Interfacing the Oracle XSLT Processor to Java

Interfacing the Oracle XSLT Processor to Java

It takes a little more effort to perform an XSLT transformation using the Oracle XSLT processors API. Here I show how it works in a new example, oraclejava.java.

First in oraclejava.java, you must read in the documents you want to work with, using a DOMParser object:

 import org.w3c.dom.*;  import java.util.*;  import java.io.*;  import java.net.*;  import oracle.xml.parser.v2.*;  public class oraclejava  {     public static void main (String args[]) throws Exception      {         DOMParser parser;          try          {             parser = new DOMParser();              parser.setPreserveWhitespace(true);          .          .          . 

Next, you convert the URLs of the XML source and XSLT stylesheet documents into Java URL objects, using the parser objects parse method to read those documents in. Then I use the parsers getDocument method to retrieve and store the XML and XSLT documents in XMLDocument objects:

 public class oraclejava  {     public static void main (String args[]) throws Exception      {         DOMParser parser;          XMLDocument xmldoc, xsldoc;          URL xslURL;          URL xmlURL;          try          {             parser = new DOMParser();              parser.setPreserveWhitespace(true);              xmlURL = new URL(args[0]);              parser.parse(xmlURL);              xmldoc = parser.getDocument();              xslURL = new URL(args[1]);              parser.parse(xslURL);              xsldoc = parser.getDocument();          .          .          . 

At this point, planets.xml and planets.xsl are both in XMLDocument objects. To perform the transformation, I need an XSLStylesheet object and an XSLProcessor object built for the XSLT stylesheet. The actual XSLT transformation is made with the parser objects processXSL method, which returns a document fragment:

 public class oraclejava  {     public static void main (String args[]) throws Exception      {         DOMParser parser;          .          .          .              xslURL = new URL(args[1]);              parser.parse(xslURL);              xsldoc = parser.getDocument();              XSLStylesheet xslstylesheet = new XSLStylesheet(xsldoc, xslURL);              XSLProcessor processor = new XSLProcessor();              DocumentFragment docfragment = processor.processXSL(xslstylesheet, xmldoc);              .              .              .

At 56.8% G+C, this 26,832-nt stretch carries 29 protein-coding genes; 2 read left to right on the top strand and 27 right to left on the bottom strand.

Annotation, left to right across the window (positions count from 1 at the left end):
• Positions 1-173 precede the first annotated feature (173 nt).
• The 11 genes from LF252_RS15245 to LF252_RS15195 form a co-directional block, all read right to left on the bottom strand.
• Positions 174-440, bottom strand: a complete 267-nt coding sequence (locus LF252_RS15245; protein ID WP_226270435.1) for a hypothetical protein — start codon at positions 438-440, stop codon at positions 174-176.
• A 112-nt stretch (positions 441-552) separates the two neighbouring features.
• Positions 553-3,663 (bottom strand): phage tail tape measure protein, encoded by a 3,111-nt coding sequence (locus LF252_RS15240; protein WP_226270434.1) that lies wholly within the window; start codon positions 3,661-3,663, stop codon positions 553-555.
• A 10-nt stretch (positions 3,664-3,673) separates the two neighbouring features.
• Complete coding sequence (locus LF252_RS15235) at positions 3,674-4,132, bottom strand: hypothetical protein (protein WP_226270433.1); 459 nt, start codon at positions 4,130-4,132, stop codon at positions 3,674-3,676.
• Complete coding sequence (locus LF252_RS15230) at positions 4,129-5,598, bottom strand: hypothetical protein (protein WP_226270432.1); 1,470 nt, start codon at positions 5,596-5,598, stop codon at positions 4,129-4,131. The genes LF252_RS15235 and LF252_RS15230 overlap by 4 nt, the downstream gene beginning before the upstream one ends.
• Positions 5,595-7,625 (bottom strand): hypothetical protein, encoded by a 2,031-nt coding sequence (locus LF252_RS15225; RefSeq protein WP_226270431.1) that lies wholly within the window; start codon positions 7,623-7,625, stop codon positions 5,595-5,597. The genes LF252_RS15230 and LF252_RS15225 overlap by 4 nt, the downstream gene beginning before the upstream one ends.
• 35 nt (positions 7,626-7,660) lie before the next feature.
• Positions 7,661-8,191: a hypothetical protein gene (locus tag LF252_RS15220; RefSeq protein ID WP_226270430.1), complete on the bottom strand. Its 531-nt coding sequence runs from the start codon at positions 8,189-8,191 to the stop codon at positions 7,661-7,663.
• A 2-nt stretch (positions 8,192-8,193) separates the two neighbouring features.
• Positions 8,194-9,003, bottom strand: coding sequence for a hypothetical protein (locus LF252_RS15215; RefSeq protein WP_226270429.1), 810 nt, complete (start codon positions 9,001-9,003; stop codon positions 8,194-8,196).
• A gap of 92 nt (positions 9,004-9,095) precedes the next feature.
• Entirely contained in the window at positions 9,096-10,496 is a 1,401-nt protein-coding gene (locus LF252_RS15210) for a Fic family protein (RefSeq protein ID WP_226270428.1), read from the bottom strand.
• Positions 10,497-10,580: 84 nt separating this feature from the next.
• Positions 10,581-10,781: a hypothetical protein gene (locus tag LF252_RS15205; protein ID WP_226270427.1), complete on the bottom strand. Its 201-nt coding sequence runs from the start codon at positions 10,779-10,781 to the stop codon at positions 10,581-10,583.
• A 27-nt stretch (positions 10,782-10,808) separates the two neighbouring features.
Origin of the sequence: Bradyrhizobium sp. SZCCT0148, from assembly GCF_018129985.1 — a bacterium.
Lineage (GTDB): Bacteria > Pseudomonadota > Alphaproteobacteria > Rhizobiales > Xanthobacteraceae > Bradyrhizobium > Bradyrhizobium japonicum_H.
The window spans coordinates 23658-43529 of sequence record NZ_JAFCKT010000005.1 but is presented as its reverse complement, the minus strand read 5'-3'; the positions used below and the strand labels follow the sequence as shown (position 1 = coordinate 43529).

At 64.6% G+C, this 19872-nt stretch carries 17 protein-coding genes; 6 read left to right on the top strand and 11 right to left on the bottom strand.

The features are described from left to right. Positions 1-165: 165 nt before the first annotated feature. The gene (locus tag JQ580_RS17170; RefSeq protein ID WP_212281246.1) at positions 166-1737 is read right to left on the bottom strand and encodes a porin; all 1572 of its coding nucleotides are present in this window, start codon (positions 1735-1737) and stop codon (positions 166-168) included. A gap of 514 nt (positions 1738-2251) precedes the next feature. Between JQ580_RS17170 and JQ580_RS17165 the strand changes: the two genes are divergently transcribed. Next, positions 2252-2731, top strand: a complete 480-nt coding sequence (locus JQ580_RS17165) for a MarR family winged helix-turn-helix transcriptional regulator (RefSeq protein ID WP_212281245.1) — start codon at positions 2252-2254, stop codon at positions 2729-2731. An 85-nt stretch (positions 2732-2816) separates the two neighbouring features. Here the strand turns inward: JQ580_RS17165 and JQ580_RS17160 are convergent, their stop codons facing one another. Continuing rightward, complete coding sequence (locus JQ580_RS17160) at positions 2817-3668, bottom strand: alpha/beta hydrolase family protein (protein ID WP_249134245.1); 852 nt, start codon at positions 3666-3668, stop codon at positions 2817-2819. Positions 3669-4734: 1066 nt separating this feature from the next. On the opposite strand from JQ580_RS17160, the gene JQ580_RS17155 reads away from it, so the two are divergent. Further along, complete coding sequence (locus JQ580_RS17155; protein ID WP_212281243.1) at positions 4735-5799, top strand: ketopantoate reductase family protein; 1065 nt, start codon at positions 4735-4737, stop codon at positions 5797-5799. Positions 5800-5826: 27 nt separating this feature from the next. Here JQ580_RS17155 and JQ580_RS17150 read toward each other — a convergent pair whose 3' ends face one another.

That completes the transformation. Now the trick is to convert this document fragment into an XML document that can be written to disk. I do that by creating a new XML document, newdoc , and making the document fragment into the new documents root:

 import org.w3c.dom.*;          .          .          .  public class oraclejava  {     public static void main (String args[]) throws Exception      {         DOMParser parser;          XMLDocument xmldoc, xsldoc, newdoc;          URL xslURL;          URL xmlURL;          try          {             .              .              .              DocumentFragment docfragment = processor.processXSL(xslstylesheet, xmldoc);              newdoc = new XMLDocument();              Element rootElement = newdoc.createElement("root");              newdoc.appendChild(rootElement);              rootElement.appendChild(docfragment);              .              .              . 

All that remains is to store the new XML document to disk, using the name given to us as args[2] . I do that with a FileOutputStream object; heres the full code:

Listing 10.9 oraclejava.java, Interfacing the Oracle XSLT Processor to Java
 import org.w3c.dom.*;  import java.util.*;  import java.io.*;  import java.net.*;  import oracle.xml.parser.v2.*;  public class oraclejava  {     public static void main (String args[]) throws Exception      {         DOMParser parser;          XMLDocument xmldoc, xsldoc, newdoc;          URL xslURL;          URL xmlURL;          try          {             parser = new DOMParser();              parser.setPreserveWhitespace(true);              xmlURL = new URL(args[0]);              parser.parse(xmlURL);              xmldoc = parser.getDocument();              xslURL = new URL(args[1]);              parser.parse(xslURL);              xsldoc = parser.getDocument();              XSLStylesheet xslstylesheet = new XSLStylesheet(xsldoc, xslURL);              XSLProcessor processor = new XSLProcessor();              DocumentFragment docfragment = processor.processXSL(xslstylesheet, xmldoc);              newdoc = new XMLDocument();              Element rootElement = newdoc.createElement("root");              newdoc.appendChild(rootElement);              rootElement.appendChild(docfragment);              OutputStream out = new FileOutputStream(args[2]);              newdoc.print(out);              out.close();          }          catch (Exception e){}      }  } 

And that completes oraclejava.java. To compile this example, set the classpath to include the Oracle XSLT processors XSLT processor, xmlparserv2.jar:

 C:\>set classpath=.;c:\oraclexml\lib\xmlparserv2.jar 

Then compile oraclejava.java as I already did with other Java files, using the Java compiler, javac. To perform XSLT transformations, you supply the URLs of the documents you want to work with (you can use file URLs here, as before, if the documents are local):

 C:\>java oraclejava http://starpowder.com/planets.xml http://starpowder.com/planets.xsl graphics/ccc.gif planets.html 


Inside XSLT
Inside Xslt
ISBN: B0031W8M4K
EAN: N/A
Year: 2005
Pages: 196

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